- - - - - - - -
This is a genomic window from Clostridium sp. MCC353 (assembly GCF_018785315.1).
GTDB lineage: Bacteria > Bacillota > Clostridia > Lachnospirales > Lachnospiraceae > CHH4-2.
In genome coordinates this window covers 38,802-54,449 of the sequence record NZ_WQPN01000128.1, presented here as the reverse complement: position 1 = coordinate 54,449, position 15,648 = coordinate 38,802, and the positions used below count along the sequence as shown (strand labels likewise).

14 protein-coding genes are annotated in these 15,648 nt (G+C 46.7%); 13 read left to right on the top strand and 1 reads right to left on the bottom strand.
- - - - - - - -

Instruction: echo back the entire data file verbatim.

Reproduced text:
This is a genomic window from Clostridium sp. MCC353 (assembly GCF_018785315.1).
GTDB lineage: Bacteria > Bacillota > Clostridia > Lachnospirales > Lachnospiraceae > CHH4-2.
In genome coordinates this window covers 38,802-54,449 of the sequence record NZ_WQPN01000128.1, presented here as the reverse complement: position 1 = coordinate 54,449, position 15,648 = coordinate 38,802, and the positions used below count along the sequence as shown (strand labels likewise).

14 protein-coding genes are annotated in these 15,648 nt (G+C 46.7%); 13 read left to right on the top strand and 1 reads right to left on the bottom strand.